Region’s at the top in drilling output

MORGANTOWN – Because of hydraulic fracturing and horizontal drilling, the vast Marcellus shale formation is now the most prolific producing region of natural gas in the United States.

And West Virginia is positioned right in the middle of the “shale gas revolution,” said David McCurdy, president and chief executive officer of the American Gas Association.

“We have the ability to drill horizontally and hit a target the size of a tennis ball a mile away,” said McCurdy during his keynote speech Wednesday at the West Virginia University College of Law’s spring natural gas conference in Morgantown, sponsored by the Steptoe & Johnson law firm.

“The largest producing region in the country today is the Marcellus,” he said of West Virginia, Pennsylvania, New York and Eastern Ohio. Some of these areas, particularly Ohio, are also considered part of the Utica shale region.

McCurdy said increased development of natural gas will continue to keep prices in the $4-$6 per 1,000 cubic-foot range “for a decade or more.” He said this gives the U.S. an advantage over foreign competitors.

“There are 2.4 million miles of natural gas pipelines in this county. No other country is even close,” he said. “We have everything Europe does not have – cheap money, cheap energy and a growing population.”

As McCurdy and others focus on continued natural gas development, Dominion Resources is hoping to export liquefied natural gas, including some from the Upper Ohio Valley, to Japan and India as part of a $3.8 billion project at the company’s Cove Point site in Maryland.

“We are the only company that is close to the Utica and Marcellus proposing to export natural gas,” said Bruce McKay, managing director of federal affairs for Dominion. “We have contracts signed. We just need to get Department of Energy approval now.”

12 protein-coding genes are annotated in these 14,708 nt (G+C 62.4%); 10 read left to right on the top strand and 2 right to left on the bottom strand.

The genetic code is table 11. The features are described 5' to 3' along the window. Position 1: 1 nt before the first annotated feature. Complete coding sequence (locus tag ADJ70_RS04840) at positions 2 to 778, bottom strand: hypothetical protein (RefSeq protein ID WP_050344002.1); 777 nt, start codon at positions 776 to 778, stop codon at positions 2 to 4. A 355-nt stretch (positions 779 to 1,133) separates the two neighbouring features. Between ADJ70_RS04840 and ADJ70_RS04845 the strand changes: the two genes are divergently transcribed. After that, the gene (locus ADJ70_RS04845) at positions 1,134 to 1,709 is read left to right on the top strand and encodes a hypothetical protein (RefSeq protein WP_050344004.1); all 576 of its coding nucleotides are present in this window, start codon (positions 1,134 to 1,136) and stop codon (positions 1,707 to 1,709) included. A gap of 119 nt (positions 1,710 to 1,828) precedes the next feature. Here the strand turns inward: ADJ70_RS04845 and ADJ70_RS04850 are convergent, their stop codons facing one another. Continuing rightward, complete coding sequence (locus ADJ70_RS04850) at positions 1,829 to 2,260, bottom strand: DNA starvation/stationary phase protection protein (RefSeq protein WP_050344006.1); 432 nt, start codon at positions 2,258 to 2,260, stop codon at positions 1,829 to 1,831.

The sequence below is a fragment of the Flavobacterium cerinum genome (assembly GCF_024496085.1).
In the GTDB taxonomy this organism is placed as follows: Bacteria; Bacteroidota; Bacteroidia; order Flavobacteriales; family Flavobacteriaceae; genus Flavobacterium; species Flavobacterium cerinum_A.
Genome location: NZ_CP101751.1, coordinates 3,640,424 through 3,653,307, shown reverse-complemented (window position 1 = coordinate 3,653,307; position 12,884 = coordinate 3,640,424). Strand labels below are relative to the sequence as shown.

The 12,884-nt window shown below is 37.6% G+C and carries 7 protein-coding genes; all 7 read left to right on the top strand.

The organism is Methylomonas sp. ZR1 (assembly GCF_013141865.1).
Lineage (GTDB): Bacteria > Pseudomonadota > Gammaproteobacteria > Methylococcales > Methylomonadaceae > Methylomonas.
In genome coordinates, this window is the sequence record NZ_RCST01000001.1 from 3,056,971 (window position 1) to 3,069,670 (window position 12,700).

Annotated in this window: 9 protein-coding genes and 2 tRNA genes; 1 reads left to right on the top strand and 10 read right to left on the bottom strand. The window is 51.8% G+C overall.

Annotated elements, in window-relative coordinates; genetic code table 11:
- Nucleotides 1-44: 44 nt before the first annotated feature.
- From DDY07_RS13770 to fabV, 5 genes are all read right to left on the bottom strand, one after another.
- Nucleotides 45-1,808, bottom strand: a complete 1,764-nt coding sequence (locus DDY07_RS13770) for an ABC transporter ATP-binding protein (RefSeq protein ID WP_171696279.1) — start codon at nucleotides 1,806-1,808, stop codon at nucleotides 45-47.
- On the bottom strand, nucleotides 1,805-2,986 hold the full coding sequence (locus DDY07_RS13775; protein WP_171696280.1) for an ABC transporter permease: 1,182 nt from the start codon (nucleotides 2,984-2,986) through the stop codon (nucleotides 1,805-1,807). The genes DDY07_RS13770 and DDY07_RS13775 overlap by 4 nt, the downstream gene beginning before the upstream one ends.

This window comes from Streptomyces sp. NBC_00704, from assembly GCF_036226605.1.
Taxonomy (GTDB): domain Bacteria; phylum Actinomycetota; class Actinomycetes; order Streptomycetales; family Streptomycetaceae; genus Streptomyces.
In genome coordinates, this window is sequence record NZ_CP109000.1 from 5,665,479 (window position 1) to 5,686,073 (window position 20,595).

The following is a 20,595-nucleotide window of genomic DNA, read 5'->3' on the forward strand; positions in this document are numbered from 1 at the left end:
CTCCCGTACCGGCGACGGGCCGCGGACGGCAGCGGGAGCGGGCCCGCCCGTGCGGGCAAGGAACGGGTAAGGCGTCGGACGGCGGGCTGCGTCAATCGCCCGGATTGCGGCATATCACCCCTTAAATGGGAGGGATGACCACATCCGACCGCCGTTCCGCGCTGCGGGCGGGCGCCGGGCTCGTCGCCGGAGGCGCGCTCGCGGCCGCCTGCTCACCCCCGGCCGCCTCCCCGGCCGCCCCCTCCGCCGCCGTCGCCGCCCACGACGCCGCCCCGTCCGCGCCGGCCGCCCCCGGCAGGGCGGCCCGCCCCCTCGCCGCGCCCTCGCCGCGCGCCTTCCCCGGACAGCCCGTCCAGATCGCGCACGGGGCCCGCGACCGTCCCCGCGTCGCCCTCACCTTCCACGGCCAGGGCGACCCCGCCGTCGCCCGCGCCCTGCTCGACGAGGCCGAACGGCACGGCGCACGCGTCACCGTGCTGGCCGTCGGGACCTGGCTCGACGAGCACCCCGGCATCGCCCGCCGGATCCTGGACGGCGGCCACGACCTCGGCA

The still-under-construction $500 million Dominion Natrium plant is now part of a $1.5 billion processing and transportation venture between Dominion and Caiman Energy known as Blue Racer Midstream. This network includes facilities across Northern West Virginia and Eastern Ohio that will move gas and liquids out of the Marcellus and Utica shale formations. Some of this could be shipped to heat homes in Asia if Dominion receives the federal clearance.

Although she said she hopes Dominion’s efforts succeed, Jane P. Michalek, vice president of Concentric Energy Advisors, said Dominion faces a challenge. She said plans are taking shape for natural gas to be shipped from British Columbia, Canada, to Asia across the Pacific Ocean, which she said would be more feasible than Dominion’s plan because of British Columbia’s closer proximity to Asia.

Cheryl Roberto, former member of the Public Utilities Commission of Ohio, also spoke during the conference. She said as several coal-fired power plants face retirement over the next several years, natural gas can play a key role in making up for any lost wattage.

McCurdy said he knows there are still some environmental concerns about drilling and fracking to obtain shale gas, but he said most of the problems are “surface issues.”

“Water, transportation, methane leaks – you can manage these problems.” he said.